Harvey Nearly Halved Houston's Affordable Housing. Here's What's Being Done.
Houston had an affordable housing crisis before Hurricane Harvey ripped away 311,000 housing units. Before the storm, Houston already had a deficit of 400,000 units. In one week, the hurricane nearly doubled the city’s need for affordable housing.
With $1.15B in federal funding heading our way this fall to begin to rebuild the affordable housing stock, public and private entities are preparing to be faster and to rebuild communities in a more holistic way.
A Greater Need
Homelessness declined 61% in Houston from 2011 to 2017, dropping every year in that time frame. But this year it reversed course, largely because of Hurricane Harvey. The Houston Coalition for the Homeless counted 1,614 unsheltered people in January, a 500-person, 15% leap from January 2017. Eighteen percent of those said they were homeless because of the storm. The coalition counted 4,143 homeless people total, including those in shelters and transitional housing.
“Hurricane Harvey affected housing in the Houston area tremendously,” the coalition’s May report said.
Before the storm, Houston was short 180,000 units at 30% area median income (with only 18 available affordable housing units for every 100 people at that income level), and 195,000 units (50 available for every 100 people) at 50% AMI, according to the National Low Income Housing Coalition. The Houston Coalition for the Homeless estimated 122,000 homes and more than 1,000 affordable housing units were damaged in the hurricane, and nearly 1,000 homes were destroyed. Affordable housing nonprofit New Hope Housing’s numbers are even more stark: It reports 311,000 total housing units were destroyed in Harvey, and New Hope Executive Director Joy Horak-Brown said the storm will turn some longtime homeowners into renters because they will not be able to afford to buy at current pricing.
“Homelessness, substandard housing and the lack of affordable options are all part of a national crisis, one that was tragically elevated after Hurricane Harvey,” Horak-Brown said. “Every day, more people live on the edge and solutions are often elusive.”
She said Houston has a growing challenge with homeless encampments, and the obvious way to fix that is to put those people in affordable housing.
“And the way to do that is to have a pipeline [of affordable housing development] so people aren’t stuck.”
The City’s Response
Two people have joined the City of Houston Housing and Community Development Department since Hurricane Harvey to increase affordable housing activity.
Ray Miller, who joined the department in September, just weeks after Harvey blew though, is working on the commercial real estate side as executive staff analyst of the Commercial and Public Facilities Division. Laurie Vignaud joined the department in March as the assistant director of the single-family/economic development division. Their partnership underscores a systemic shift since Harvey in how the city tackles affordable housing — a more holistic view of neighborhoods and a heavier emphasis on single-family housing.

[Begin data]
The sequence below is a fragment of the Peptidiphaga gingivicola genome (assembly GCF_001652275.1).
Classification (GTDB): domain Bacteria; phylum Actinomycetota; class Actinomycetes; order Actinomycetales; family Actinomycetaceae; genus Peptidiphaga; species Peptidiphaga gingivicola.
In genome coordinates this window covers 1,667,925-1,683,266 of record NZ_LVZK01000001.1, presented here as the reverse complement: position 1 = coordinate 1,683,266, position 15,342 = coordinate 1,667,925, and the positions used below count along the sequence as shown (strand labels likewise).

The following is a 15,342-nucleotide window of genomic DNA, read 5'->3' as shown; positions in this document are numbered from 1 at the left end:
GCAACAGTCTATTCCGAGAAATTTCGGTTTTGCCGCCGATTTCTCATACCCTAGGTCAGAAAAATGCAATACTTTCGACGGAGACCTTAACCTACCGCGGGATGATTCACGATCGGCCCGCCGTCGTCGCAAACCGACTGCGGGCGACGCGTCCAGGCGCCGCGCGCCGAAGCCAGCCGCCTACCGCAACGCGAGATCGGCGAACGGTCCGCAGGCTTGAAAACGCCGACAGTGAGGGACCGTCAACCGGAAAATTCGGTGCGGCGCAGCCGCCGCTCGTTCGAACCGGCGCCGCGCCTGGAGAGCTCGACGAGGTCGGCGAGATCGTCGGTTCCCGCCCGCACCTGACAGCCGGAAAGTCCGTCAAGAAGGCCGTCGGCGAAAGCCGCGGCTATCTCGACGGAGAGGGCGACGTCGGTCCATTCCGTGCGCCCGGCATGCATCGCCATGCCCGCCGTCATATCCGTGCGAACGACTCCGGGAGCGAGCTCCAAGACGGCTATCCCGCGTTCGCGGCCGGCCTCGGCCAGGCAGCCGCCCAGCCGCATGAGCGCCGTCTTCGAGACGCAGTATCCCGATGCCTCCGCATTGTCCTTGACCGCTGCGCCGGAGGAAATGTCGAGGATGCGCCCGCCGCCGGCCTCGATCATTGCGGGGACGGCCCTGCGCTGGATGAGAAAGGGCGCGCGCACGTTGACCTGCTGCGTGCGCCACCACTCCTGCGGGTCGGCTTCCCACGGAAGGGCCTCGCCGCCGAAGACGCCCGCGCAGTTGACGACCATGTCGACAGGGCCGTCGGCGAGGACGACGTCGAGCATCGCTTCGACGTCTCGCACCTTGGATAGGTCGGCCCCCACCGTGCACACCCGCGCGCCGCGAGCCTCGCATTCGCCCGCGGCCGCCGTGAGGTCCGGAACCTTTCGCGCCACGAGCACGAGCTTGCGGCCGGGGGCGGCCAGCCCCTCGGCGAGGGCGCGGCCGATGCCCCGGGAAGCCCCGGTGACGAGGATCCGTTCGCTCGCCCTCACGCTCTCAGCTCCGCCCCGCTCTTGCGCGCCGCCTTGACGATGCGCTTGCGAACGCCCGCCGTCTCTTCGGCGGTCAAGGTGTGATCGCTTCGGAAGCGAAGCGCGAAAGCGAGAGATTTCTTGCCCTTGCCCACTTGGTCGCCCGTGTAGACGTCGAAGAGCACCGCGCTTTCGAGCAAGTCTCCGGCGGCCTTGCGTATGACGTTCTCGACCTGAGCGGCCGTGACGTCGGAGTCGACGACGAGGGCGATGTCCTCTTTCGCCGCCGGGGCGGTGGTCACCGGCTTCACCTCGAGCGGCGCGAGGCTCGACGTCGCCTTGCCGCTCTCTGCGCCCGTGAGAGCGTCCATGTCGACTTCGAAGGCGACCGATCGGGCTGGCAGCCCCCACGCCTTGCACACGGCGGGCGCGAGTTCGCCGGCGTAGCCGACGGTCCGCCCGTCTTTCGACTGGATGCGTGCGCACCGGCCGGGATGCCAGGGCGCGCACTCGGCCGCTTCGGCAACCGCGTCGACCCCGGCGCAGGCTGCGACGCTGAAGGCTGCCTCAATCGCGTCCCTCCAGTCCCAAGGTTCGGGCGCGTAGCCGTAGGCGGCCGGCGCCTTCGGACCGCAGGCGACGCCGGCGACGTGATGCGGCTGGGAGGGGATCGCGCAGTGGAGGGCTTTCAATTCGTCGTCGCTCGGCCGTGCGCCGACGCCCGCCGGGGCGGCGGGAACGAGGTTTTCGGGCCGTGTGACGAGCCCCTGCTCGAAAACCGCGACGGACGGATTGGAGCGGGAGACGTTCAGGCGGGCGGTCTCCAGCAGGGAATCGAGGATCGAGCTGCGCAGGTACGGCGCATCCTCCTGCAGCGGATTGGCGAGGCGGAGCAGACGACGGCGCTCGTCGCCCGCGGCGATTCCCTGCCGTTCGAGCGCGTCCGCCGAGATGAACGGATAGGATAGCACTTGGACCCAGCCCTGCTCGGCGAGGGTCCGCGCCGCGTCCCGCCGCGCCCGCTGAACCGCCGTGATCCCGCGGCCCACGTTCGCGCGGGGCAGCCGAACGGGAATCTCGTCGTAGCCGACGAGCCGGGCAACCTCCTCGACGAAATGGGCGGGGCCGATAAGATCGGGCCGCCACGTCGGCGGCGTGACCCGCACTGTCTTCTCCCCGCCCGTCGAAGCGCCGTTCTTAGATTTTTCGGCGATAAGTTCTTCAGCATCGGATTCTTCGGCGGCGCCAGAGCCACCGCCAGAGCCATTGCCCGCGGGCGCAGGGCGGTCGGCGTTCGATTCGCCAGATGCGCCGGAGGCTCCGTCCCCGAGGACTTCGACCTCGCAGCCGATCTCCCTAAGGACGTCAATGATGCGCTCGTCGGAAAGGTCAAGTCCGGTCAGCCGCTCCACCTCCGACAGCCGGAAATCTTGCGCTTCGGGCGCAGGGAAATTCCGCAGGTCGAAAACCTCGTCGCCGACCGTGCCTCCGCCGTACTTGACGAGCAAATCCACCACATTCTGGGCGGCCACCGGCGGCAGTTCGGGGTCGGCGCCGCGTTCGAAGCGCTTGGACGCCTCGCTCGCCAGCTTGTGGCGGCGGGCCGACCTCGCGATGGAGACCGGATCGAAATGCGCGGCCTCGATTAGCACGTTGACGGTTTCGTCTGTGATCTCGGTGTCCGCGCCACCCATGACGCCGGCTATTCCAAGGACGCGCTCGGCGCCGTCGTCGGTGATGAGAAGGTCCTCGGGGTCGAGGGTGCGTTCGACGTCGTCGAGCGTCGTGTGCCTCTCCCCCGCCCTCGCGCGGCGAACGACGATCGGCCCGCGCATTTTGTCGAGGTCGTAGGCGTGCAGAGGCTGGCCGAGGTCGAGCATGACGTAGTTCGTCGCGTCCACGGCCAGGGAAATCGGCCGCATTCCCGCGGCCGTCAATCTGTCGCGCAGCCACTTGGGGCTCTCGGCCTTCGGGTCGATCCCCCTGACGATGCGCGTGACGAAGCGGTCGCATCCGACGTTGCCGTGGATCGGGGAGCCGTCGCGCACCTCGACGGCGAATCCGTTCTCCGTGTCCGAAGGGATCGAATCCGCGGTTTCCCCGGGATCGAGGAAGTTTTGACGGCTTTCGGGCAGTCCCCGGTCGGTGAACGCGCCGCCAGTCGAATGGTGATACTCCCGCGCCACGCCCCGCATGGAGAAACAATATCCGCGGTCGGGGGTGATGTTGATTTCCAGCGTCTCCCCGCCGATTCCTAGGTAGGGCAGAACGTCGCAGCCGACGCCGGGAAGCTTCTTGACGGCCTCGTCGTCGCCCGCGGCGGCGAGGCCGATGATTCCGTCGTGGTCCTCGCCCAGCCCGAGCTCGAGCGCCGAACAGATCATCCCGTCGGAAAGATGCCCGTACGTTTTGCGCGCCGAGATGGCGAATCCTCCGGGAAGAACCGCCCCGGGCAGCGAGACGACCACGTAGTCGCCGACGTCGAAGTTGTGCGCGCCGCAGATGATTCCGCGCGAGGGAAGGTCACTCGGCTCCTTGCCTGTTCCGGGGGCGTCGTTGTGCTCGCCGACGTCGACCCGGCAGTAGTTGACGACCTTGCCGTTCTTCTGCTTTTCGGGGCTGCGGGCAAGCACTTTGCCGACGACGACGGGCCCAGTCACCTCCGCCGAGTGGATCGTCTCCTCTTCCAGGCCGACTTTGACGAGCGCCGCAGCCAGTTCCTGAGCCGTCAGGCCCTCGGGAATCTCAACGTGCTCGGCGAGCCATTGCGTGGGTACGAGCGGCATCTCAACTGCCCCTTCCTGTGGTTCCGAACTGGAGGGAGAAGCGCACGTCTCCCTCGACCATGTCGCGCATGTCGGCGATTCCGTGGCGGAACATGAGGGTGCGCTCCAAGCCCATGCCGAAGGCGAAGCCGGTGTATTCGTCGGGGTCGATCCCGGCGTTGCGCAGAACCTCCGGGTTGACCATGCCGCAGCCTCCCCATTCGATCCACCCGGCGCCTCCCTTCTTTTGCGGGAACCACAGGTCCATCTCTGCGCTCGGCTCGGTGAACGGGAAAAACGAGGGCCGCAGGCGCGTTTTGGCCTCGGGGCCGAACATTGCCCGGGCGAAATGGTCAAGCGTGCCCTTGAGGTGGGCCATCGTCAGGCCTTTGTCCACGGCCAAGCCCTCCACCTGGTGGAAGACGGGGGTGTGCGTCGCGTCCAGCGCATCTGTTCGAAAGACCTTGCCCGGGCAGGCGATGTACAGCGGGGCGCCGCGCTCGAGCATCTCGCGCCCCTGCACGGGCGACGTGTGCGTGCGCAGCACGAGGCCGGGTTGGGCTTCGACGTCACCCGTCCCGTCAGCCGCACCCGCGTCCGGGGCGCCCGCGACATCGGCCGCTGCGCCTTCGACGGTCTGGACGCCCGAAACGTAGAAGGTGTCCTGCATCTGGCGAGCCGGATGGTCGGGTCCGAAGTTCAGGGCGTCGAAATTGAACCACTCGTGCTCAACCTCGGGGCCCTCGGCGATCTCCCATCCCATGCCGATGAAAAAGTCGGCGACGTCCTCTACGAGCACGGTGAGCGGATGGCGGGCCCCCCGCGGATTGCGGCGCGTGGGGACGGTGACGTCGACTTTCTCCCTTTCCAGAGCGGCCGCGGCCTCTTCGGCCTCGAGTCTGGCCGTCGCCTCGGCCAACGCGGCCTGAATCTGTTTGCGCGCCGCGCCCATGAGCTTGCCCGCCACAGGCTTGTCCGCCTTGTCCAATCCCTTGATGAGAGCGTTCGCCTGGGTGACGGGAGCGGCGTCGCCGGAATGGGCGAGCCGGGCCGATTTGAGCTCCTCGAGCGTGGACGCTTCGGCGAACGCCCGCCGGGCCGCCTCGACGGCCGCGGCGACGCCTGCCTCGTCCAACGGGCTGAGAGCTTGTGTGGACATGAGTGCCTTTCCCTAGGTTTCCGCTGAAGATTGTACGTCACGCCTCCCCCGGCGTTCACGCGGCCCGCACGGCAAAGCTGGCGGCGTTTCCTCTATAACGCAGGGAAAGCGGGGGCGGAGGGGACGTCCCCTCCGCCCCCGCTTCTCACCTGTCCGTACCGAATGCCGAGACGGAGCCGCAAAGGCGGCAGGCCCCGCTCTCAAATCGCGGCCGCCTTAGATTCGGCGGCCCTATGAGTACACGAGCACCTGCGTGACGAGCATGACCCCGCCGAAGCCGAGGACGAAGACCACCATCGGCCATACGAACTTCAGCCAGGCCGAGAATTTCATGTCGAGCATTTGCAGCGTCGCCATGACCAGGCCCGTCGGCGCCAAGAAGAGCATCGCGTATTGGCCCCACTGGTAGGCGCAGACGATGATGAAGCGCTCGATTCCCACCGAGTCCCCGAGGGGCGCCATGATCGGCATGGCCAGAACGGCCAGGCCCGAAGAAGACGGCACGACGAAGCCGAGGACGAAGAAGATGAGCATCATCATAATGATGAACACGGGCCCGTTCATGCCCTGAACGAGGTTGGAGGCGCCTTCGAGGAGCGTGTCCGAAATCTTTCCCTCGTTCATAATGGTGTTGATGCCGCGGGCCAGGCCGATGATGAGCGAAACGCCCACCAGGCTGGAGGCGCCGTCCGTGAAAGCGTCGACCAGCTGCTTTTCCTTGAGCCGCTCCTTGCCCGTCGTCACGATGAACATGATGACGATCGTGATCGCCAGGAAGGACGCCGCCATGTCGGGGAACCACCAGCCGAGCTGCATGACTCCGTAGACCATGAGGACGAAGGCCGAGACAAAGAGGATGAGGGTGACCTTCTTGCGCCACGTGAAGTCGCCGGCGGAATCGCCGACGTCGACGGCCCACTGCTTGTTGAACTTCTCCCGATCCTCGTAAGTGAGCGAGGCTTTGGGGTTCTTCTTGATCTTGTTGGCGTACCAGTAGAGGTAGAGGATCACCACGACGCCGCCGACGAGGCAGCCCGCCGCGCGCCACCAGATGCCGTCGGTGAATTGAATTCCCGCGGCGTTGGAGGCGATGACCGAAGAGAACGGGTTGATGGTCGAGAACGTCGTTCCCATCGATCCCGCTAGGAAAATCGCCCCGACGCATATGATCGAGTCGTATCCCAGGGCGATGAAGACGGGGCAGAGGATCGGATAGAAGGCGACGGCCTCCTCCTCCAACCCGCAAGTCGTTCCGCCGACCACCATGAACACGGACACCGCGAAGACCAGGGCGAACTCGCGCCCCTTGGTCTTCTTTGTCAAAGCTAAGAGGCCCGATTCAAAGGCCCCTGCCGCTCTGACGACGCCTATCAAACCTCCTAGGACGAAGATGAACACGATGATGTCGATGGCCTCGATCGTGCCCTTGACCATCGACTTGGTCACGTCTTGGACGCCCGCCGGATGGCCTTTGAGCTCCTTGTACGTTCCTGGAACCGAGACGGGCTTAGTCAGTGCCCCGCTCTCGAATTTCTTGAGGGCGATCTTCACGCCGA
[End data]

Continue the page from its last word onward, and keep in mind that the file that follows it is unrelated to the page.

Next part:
Building up capacity is mission one.
“Houston has always been thought of as the affordable epicenter in the country, but over the last 10 years with rising costs, the stock hasn’t increased for affordable housing. Houston is falling woefully short,” Miller said.
He has been working with HCDD Director Tom McCasland to identify ways to increase development activity, including changing underwriting on subsidy funds to administer as many dollars over as many deals as possible. He is focusing primarily on getting tax credit properties within city limits, and is building a strategy to determine more resilient areas to finance, such as promoting transit-oriented developments.
A Holistic Approach
“Post-Hurricane Harvey, we’re taking a much more strategic and deliberate look at our communities ... starting with five Complete Communities, which have been considered neglected to some degree,” Vignaud said.
The Complete Communities program was announced by Mayor Sylvester Turner in April 2017, before the hurricane hit, but it has taken on a new importance as the city looks to rebuild. As the five neighborhoods piloting the Complete Communities program, Acres Home, Second Ward, Third Ward, Gulfton and Near Northside will be prioritized as the city selects affordable housing projects over the next few years, Miller said. The Planning and Development Department presented the Complete Communities Action Plans — one for each neighborhood — to the Economic Development Council Committee on May 10.
The committee will iron out what exactly the city will do in these areas, but Miller and Vignaud said it will look not only to develop housing, but also to build quality schools and public space and to support infrastructure and small businesses. Some stated goals for the program are to decrease the percentage of residents in food deserts and the number of residents spending more than 30% of their income on housing and increase the number of residents using public transit and the percentage of residents within a 10-minute walk of a park. City departments are working together to build streets, sidewalks and beautification projects, and attract grocery stores and other services in these five neighborhoods. Public transit is an important piece of the Complete Communities program, Vignaud said, because it brings resources into communities.
All properties will be built with flood resiliency in mind, from site selection to raising them with pier-and-beam construction. These code changes will increase development costs for most projects, though it is unclear how much yet, Horak-Brown said.